There's a moment on this strip of road, Oh! how I want to write some ballad, a poem, anything classical and outmoded, to this moment. It is a capital "M" Moment. It is north of the 26th exit, but south of the 32nd (I know this because those are the only two exits the space between which I've yet to occupy). All of a sudden, you need only look to your left, and there it is. There's nothing but water and a small building between you and Manhattan.
It's almost six o'clock. The sun is setting behind ripply clouds, facing off inches away from the Statue of Liberty, who stands her ground like a seasoned fighting dog. Ordinarily her flagrant pride annoys me, but here it is apropos and majestic. The sun flashes beams, stripes the horizon with gradients across the spectrum of visible light, and the SoL is all business looking right back at it. And then you look to the right of that, to the center of the huge panorama splayed out along your left side like a nubile woman posing for a portrait, and there is the southern tip of Manhattan, with buildings jutting out of what looks like a thin strip of concrete, floating on the water, and the seaport market is there, and these buildings all have the orange sheen that the surface of the sun itself must bear at sunrise. The buildings stand proudly to say goodnight to the sun, ready to take on the blue, moonlit glow of a night of parties, late-night office hours, and midnight pizza orders. And to the right (North) of that, at the other end of the open air, are the Manhattan and Brooklyn bridges, stretching graciously across into the outer borough of Brooklyn, rolling out the carpet for commuters.
This Moment. I could say it takes one's breath away, I could say it makes time slow down, but neither of these are really accurate, nor true. In fact, time almost speeds up, because you desperately want to cling to the moment a bit longer, just a bit - like begging your mother to let you stay up a half hour later to watch one more television show - but your mother says no, the BQE says "Aright, move it along, there's traffic up ahead and I'm in a rush to get you there." Because you're going 45mph and the road is clear, if only for a few minutes more.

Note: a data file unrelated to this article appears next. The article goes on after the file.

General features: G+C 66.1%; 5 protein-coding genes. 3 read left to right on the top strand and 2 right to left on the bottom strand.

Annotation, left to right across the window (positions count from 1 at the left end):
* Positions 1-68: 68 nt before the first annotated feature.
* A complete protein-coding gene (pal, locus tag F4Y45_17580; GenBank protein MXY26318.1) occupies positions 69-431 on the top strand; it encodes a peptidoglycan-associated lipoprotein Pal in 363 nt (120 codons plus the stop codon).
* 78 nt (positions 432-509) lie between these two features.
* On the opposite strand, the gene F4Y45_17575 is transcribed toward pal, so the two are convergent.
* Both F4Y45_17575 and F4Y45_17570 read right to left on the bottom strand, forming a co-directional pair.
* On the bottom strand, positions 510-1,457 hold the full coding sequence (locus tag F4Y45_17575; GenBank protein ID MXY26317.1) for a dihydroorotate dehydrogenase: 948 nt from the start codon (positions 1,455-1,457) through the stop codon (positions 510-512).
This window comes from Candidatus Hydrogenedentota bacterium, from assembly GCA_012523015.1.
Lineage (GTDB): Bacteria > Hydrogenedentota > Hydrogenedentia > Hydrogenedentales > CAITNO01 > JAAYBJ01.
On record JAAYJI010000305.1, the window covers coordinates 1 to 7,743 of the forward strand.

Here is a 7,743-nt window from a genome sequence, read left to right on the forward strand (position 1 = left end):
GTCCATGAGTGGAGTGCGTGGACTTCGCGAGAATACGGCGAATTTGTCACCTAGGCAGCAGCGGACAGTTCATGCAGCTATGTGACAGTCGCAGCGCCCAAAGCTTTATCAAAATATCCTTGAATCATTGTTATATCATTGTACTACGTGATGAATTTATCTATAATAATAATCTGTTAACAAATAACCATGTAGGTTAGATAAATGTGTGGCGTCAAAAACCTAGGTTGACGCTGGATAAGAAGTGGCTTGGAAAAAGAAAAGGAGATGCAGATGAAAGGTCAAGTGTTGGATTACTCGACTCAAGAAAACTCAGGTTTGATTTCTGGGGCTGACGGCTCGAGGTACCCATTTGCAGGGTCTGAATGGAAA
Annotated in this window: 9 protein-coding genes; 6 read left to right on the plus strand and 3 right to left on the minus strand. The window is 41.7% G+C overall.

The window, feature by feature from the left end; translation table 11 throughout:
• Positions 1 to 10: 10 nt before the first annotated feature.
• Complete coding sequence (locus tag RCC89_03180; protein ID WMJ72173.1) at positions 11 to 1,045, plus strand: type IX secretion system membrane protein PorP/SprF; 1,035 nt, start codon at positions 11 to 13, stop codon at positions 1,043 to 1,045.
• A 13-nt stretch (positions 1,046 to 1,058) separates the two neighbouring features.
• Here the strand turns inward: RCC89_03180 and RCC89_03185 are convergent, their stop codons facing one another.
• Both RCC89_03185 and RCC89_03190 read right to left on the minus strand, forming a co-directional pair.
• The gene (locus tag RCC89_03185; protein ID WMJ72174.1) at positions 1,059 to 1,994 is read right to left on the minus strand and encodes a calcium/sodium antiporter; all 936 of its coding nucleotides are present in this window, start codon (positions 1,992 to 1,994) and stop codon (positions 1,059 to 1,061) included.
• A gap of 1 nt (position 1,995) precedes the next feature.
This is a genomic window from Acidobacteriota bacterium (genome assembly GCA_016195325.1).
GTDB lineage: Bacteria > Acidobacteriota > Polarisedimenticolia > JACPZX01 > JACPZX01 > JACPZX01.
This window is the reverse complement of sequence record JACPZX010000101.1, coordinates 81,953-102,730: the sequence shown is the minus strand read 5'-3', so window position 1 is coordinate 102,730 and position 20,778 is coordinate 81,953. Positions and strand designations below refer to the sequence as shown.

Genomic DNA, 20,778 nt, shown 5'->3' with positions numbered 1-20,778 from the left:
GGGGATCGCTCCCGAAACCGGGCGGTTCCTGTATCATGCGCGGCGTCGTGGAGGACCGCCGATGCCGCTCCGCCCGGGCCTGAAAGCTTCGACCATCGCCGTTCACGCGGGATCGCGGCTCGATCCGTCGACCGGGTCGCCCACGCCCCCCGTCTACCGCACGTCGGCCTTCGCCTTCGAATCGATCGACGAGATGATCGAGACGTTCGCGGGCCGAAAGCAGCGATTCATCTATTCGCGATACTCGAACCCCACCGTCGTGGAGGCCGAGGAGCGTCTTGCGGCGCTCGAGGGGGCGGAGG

This Moment. It is like being launched full-speed into the air on a cloudy day in late fall, being launched so fast you clear the Inversion Layer and it's just you and open sky, sun, and you reach the crest of your beautiful arc, you're suspended, feeling that moment of weightlessness like an astronaut-in-training or a birthday-boy Stephen Hawking, and you think, This is what it's all about, this is why people love this place so much. There is that one perfect moment of clarity, the likes of which people spend their whole lives chasing.
And the people around you, they don't see it! By God they just fly past the Moment, because what else is there to do with moments, capital letters or otherwise? And your little capsule starts plummeting back down, accelerating at roughly 9.8 meters per second every second, back into the clouds. They get your windshield wet as you fly through them, back down into the grey blanket below, and you pass under an underpass in the car, and the moment is gone. You didn't get your cellphone camera out fast enough, and if you had, would it have been worth it? Would you have gotten the framing right? Even if you had, you know you'd have spent too much time missing the moment trying to record it, and that picture would be so damn small it wouldn't even be worth making into a desktop pattern anyway.
Sufjan Stevens wrote a symphony about the BQE, thirty minutes without words (gasp) in an age of two-minute pop. He saw that Moment. He lives here in Brooklyn, and he knows all the nooks and crannies, and by God he found the Moment nestled safely under a quarter-pipe rooftop of an obscure hundred yards or so of highway. My hat is off to him. Now it's my Moment, too.